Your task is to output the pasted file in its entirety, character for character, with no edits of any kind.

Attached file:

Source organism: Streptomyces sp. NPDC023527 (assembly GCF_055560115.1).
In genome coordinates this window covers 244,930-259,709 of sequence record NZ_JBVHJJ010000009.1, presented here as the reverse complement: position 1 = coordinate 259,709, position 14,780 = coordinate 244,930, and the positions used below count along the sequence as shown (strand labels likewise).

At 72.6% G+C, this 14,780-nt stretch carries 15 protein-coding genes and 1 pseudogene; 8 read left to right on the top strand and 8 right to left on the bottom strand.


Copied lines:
Source organism: Streptomyces sp. NPDC023527 (assembly GCF_055560115.1).
In genome coordinates this window covers 244,930-259,709 of sequence record NZ_JBVHJJ010000009.1, presented here as the reverse complement: position 1 = coordinate 259,709, position 14,780 = coordinate 244,930, and the positions used below count along the sequence as shown (strand labels likewise).

At 72.6% G+C, this 14,780-nt stretch carries 15 protein-coding genes and 1 pseudogene; 8 read left to right on the top strand and 8 right to left on the bottom strand.